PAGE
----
Interesting analysis came out from CoreLogic last week.
It shows that the current property downturn is nowhere near as bad as the last one in 2018 — at least not yet.
We’ve had two monthly declines in the median value recorded so far.
That’s a cumulative 1.3% drop nationally.
You can see this on the graph below…
The black line is for the years 2017–20. It demonstrates how severe the downturn over 2017 and 2018 was — and where we are currently in comparison.
The royal commission into the banking sector caused the big drop in house prices.
As Renegade economist Michael Hudson says ‘a house is worth whatever a bank is going to lend.’
The market fell around 10.2% from peak to trough in 2017.
In the early 1990s, the median fall was about 6.2% from peak to trough.
And although we weathered the GFC better than most, the property market did not come out totally unscathed.
The chart below showing the level of decline for each state.
Whether property prices will eclipse the 2017 drop this year is a hard call.
The latest mortgage lending figures showed a double-digit plunge.
However, for those that can access finance, the banks are not as tight with their lending policies as they were during the royal commission.
One thing’s for sure however, despite an ‘eye-watering’ deficit, 480,000 Australians emptying their super account, and Australia’s deepest economic downturn since the Second World War, both state and federal governments still want you to go out and buy a house.
Home Buyer Benefits for Support
The raft of home buyer benefits is monumental.
Each state offering an assortment of grants, stamp duty savings, savings programs, and lending schemes…
In WA for example, first home buyers (FHB) have over $70,000 to play with.
– The federal government’s $25,000 HomeBuilder grant
– An extra $20,000 from the WA state government for a new home build
– WA’s $10,000 first home owner grant
– And WA’s stamp duty concessions for FHBs
Add to that the federal government’s deposit scheme allowing FHBs to purchase with just 5% down.
Not to forget the super saver scheme, allowing FHBs access to a potential $30K.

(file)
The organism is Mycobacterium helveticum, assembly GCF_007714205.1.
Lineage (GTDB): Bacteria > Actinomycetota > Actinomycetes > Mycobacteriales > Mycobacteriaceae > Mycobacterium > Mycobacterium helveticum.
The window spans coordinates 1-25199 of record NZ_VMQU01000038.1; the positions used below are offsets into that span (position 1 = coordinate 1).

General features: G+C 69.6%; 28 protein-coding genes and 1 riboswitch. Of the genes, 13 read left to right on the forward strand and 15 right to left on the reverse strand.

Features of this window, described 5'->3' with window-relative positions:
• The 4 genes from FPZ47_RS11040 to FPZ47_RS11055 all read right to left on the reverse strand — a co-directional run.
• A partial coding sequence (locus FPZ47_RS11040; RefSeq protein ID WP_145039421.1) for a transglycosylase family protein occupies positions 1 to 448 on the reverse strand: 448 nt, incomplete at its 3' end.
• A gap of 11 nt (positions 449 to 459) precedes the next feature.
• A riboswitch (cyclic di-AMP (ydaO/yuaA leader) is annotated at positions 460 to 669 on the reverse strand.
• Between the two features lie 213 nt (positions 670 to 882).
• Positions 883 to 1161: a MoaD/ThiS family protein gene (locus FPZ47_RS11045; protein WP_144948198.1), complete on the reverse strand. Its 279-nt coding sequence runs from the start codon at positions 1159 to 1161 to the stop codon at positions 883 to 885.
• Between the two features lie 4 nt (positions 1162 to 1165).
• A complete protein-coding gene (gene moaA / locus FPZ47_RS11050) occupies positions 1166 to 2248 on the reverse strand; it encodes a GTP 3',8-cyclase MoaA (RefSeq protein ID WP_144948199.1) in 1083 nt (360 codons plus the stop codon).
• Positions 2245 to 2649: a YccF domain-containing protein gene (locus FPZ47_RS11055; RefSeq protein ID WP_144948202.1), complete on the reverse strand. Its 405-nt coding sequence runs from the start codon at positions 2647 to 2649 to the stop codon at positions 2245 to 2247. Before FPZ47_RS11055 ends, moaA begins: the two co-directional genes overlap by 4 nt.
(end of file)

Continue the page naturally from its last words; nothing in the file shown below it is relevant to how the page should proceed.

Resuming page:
Add it up; we’re looking at over $100,000 all up.
You may have concerns stepping in at the moment. Especially considering the double-digit plunge in the latest mortgage lending figures.
It’s usually a leading indicator for turns in the housing market.
However, Scott Morrison also had an answer for that when questioned about it in a recent news conference. Confidently stating that the housing market in Australia has always been driver by ‘an undersupply of housing and oversupply of demand.’
And lest you have any doubts about that, considering studies by Prosper Australia show a potential 80,000 homes in Melbourne alone, sitting vacant for a year or more.
Morrison assures that ‘It hasn’t been driven by speculative investor bubbles or speculative credit, things like that, which we’ve seen occur in other countries.’
Of course, you’d have to be blind Freddy to fall for that one.
Buyer incentives and tax benefits (negative gearing and capital gains discounts etc) proving that landowners are preference above renters. Leaving Australians with the stark choice of being a renter or rentier.
It’s only speculative investment that one could argue has government backing.
Reports today showing well over 4,000 of the 10,000 places made available for the First Home Loan Deposit Scheme (FHLDS) effective 1 July have been reserved. And it happened in less than four weeks.
We all know what’s going to happen. I guarantee it.
With some of the incentives being there for a limited period of time, there’ll be a first homebuyer stampeded.
It’s already happening in some states.
Reports from agents showing that land sales have soared by more than 300% in WA.
Land is going to take the gains of the massive stimulus and Frydenberg’s ‘eye watering’ deficit.
For Profit Watch
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